the 5 primary factors in answering this question are:
*intent: is the user intention largely the same? If so you can target many keywords on one page, but if it really is different then it is logical to break up the baskets grounded on the different user intents. combining "ipod reviews" and "ipod review" on one page is wonderful. however "ipod repair" and "sell my ipod" and "used ipod" are wholly different concepts... as are things associated with the ipad
*relevancy: this is sorta tied in with intent, but also if the words seem significantly different then make different pages for them.
oif there are 2 ways to explain something and they look vastly different (visually) then it might make sense to set up 2 separate pages.
othe big rationale for this proposition is that when people search they regularly visually pattern match while scanning...looking for the shapes of the word instead of reading (and search engines daring the list as well)
* competition : whereas if it truly is strong you may need to be more granular to compete, if the competition is weak you can get away with targeting more on 1 page
*present momentum: if you have a heavily linked to page then sometimes just adding a couple cheesy links with the related keyword modifiers inside them can help you rank for the alternative variations, but should you not need that momentum then clearly it can be a little more work
*what do the search results look like: for example, in certain cases Google localizes search results to where it will be difficult to make 1 common page ranking for several geo-specific key word variations.
osometimes you can utilize another strategy than what opponents are doing and what appears in the SERPs, but normally what is working is a great starting point (since mimicking it removes some variables from the equation).
your anchor text question is actually a bit tougher to reply. Power would flow around the website, but anchor text would not. however Google mixed that up late last year.
Given that, my guidance on the anchor text front will probably be this : evaluation and track. and by that I mean...
* you Must mix the anchor text coming into your homepage anyhow...so on some of the mixing use some alternate keyword modifiers and see how well it performs
*after Panda it is not a great idea to merely link at the homepage (specially if you are going to have 100 pages on your own site) so I'd suggest doing some deep links for safety sake. test how well they execute.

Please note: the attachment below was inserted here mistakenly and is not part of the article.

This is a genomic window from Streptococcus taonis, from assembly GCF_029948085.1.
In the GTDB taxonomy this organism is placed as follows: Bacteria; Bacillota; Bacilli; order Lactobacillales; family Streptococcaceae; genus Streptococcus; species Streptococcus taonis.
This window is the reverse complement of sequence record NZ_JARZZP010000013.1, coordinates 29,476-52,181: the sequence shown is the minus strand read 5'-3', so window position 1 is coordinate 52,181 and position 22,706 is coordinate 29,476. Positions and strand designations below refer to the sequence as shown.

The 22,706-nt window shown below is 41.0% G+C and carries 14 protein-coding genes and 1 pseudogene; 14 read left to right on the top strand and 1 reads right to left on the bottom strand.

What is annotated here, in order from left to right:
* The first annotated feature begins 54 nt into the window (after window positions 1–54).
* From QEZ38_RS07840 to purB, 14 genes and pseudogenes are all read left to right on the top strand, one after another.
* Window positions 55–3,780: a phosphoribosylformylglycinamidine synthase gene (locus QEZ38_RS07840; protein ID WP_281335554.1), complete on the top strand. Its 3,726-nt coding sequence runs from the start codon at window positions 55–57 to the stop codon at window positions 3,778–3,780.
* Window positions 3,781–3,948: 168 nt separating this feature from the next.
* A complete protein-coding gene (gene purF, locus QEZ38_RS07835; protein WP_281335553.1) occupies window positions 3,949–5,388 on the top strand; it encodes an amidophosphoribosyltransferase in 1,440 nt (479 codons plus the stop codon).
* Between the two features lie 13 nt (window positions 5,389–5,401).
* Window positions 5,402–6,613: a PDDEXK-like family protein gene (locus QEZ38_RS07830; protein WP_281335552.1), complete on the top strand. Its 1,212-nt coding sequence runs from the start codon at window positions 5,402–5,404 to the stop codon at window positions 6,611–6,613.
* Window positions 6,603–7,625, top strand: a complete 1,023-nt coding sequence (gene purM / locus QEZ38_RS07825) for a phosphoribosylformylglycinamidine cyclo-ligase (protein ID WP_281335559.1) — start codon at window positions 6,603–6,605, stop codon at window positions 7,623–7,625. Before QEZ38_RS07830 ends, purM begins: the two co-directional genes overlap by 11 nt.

it is not really interesting (or even skilled guidance sounding) to suggest being iterative and following what is working nicely (rather than saying "go in with large plan x") but in almost everything we do we have a rather iterative strategy. we do that for a few important reasons:
*investors are more willing to invest big when something looks like it has a good chance to be profitable. we are the same manner.
* The algorithms are dynamic and continuously changing.
oboth the above links in the posts are good examples of how the response last August might have been a little different than what I wrote above.
oas individuals adjust to what Google is doing Google may dial down the ability of anchor text to flow cross-page in a website for some kinds of sites.
Oby leveraging both strategies, you can better isolate problems when the algorithms transform (if others don't) * and certain pages and keywords tank when it
goes without saying that Bing can also drive significant traffic. some sites that were hit by Panda are generating more sales from Bing or Yahoo! than they do from Google.
nike free run and when you take into account that Bing powers Yahoo! Research as well, that's really a 2 : 1 difference.
onobody strategies and hopes on becoming penalized, but it is nice to still create some decent revenues from a site even in case your site has a falling out of Google's graces.
all the above is based on the supposition you have a site little enough that you're paying considerable attention to editorial on a page-by-page basis and do it yourself. one other consideration is key word overlap with brands and such. those types of searches are common across brands and within different versions of the same brand, and they are inclined to be somewhat into the conversion funnel to already desire to compare a few options. we provide a site planner here and you may use tools like Xenu Link Sleuth or OptiSite or Screaming Frog SEO spider to map out a competitor's strategy as a starting point. then from there you can use some of these tools to help bucket the keywords and create your page titles and H1 headings aligned with keywords. Save all that data in a spreadsheet and you can later use it against your analytics data and also rank checker results to further shape your link anchor text strategy when constructing additional deep links. nike free run 2